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Flakey "Gerald" (London)

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Empire of the Clouds: When Britain's Aircraft Ruled the World
Empire of the Clouds: When Britain's Aircraft Ruled the World
by James Hamilton-Paterson
Edition: Paperback
Price: £10.99

8 of 14 people found the following review helpful
2.0 out of 5 stars Like the Lightning, just not good enough, 25 July 2011
In this day and age it's simply not good enough to have history books written in this way. I'm a plane nut and grew up watching Lightnings and Vulcans thunder overhead. I was so looking forward to reading this. Well, the subject matter is spot on; the problem is with the writer who appears to have stepped out of some prehistoric time warp. In his introduction he wonders why a woman who is working as his assistant is angry with him. Probably because she was a PhD working for someone who was, by his own admission, bad at his work and only got the job because he knew the man in charge. Apparently she was intelligent "in a Guardian reader sort of way". Are we supposed to agree with this sort of claptrap? I've read local history books that are better written.

The decline of the British aircraft industry appears to be due to some conspiracy of unions, politicians and civil servants. The Comet kept crashing, the Lightning had an endurance measured in minutes. The aircraft were interesting, occasionally ahead of their time; the problem was, in the end, they just weren't good enough. In the same way everyone can admire the Concorde but gloss over the fact that it was the wrong aircraft at the wrong time, most of these aircraft were failures. The success of the Hunter and the Canberra showed it could be done. Perhaps there were too many people in the inductry who got their jobs because they knew the boss.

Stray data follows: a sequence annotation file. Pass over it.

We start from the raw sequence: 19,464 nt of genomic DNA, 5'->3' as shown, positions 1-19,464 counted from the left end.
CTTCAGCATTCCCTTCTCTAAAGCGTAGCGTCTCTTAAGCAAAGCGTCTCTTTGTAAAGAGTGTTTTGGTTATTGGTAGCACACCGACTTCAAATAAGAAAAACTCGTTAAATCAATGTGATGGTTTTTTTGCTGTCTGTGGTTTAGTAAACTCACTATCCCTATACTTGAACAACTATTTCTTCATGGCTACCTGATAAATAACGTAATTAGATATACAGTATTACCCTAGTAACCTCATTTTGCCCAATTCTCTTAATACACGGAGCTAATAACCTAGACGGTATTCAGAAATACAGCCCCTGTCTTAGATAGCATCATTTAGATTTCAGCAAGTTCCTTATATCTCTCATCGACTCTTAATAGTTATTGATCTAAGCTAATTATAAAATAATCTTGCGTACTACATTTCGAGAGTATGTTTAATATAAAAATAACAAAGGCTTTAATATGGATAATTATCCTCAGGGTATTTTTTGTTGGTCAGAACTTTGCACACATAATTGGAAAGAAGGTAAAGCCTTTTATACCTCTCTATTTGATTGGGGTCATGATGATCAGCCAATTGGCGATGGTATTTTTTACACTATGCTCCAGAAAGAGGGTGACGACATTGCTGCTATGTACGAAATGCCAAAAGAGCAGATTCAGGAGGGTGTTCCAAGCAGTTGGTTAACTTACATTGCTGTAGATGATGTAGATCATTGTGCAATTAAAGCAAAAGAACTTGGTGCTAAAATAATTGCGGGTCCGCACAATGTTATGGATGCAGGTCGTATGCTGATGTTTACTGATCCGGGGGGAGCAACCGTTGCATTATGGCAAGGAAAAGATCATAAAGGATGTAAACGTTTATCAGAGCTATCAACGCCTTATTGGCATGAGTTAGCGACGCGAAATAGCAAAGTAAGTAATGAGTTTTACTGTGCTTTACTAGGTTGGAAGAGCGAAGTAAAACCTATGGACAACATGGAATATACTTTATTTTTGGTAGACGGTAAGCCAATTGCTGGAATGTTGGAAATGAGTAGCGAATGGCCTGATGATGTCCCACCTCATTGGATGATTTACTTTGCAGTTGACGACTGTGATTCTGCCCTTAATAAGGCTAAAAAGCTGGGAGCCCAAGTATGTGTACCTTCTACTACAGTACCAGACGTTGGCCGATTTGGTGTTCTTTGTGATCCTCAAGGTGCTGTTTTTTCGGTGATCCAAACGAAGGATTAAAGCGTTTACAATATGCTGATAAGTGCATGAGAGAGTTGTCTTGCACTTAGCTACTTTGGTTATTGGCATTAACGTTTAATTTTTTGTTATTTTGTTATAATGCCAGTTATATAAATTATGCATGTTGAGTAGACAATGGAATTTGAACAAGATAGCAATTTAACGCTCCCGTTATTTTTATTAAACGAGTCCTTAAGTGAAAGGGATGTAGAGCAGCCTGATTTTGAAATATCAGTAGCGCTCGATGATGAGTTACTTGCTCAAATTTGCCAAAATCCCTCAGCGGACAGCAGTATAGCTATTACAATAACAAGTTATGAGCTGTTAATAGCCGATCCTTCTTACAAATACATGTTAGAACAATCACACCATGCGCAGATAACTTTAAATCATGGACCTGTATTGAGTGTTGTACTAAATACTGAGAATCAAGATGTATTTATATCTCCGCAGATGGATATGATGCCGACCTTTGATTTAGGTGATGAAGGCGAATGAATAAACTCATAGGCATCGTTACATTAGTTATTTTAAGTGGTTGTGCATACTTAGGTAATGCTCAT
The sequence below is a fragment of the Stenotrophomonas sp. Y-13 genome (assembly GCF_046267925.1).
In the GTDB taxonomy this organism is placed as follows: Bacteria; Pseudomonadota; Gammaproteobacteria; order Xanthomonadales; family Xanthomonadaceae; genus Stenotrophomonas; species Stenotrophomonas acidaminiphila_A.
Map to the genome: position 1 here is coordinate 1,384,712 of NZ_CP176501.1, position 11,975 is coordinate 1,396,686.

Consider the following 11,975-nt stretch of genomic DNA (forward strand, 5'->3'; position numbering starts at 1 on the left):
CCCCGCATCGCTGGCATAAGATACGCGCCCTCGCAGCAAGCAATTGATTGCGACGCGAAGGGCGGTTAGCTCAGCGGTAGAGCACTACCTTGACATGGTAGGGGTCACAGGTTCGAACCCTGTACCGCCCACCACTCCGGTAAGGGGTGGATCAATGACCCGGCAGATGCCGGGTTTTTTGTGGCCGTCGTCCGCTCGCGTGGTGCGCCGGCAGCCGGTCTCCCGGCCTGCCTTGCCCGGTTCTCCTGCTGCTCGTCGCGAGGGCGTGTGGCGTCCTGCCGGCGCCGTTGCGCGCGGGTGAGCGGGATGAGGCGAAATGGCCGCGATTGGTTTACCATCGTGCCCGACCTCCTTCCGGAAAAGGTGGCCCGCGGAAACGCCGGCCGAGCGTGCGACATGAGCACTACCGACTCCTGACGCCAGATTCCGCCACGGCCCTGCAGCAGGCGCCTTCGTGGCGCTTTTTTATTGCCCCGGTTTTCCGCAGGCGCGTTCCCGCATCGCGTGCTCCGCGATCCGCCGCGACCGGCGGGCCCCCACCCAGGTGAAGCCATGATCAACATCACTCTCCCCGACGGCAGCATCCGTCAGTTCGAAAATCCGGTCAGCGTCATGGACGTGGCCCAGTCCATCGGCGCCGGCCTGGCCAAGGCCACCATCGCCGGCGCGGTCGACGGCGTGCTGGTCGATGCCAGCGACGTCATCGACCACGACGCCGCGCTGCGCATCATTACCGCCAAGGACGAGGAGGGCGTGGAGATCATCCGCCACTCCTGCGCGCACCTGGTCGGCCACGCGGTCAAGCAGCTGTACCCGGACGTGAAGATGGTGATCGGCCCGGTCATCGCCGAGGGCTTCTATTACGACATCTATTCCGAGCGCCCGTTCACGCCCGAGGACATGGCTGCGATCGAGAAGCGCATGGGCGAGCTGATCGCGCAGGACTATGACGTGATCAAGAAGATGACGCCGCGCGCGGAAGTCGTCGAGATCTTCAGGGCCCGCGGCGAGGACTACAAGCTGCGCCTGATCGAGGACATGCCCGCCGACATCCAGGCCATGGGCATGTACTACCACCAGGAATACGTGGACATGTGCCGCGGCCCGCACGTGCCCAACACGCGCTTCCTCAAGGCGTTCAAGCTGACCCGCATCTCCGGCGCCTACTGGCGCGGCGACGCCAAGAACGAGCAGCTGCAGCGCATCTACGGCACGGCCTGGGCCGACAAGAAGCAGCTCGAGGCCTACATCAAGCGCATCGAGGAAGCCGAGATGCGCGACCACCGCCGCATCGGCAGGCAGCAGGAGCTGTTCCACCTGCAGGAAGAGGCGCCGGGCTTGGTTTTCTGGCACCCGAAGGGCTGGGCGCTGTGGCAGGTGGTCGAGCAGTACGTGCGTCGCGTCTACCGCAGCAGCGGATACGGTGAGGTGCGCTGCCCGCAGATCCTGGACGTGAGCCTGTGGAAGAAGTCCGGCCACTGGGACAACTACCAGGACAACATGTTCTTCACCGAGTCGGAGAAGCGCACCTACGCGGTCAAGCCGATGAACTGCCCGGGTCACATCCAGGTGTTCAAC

Please, someone write a book on this subject who's not looking back at some idealised time that never existed. The Elizabethans DIDN'T rule the sealanes, as the author claims in one of his rose-tinted musings, the Spanish did and we just managed to keep our heads above water. This is a great subject and merits a serious study. This isn't it.
Comment Comments (3) | Permalink | Most recent comment: Nov 14, 2015 9:08 AM GMT


Moon Over Soho
Moon Over Soho
by Ben Aaronovitch
Edition: Hardcover

2 of 3 people found the following review helpful
5.0 out of 5 stars What's not to like?, 24 Jun. 2011
This review is from: Moon Over Soho (Hardcover)
Rivers of London was great fun but, as the first novel in what I hope will be a series, had to spend a lot of time establishing the characters. This time that's all in place and Mr Aaronovitch settles down and allows th plot to develop at its own pace. It's quite a pace. The tone is relaxed, the action is full-on and the locations are spot on. Take an hour one day and trace the action around Soho and the West End; great fun. I just hope the author has saved enough London trivia to feed another few novels. Bring on the TV series!


The Sinking of the Prince of Wales & Repulse: The End of a Battleship Era?
The Sinking of the Prince of Wales & Repulse: The End of a Battleship Era?
by Martin Middlebrook
Edition: Paperback
Price: £16.99

8 of 9 people found the following review helpful
5.0 out of 5 stars Naval tragedy perfectly told, 1 July 2009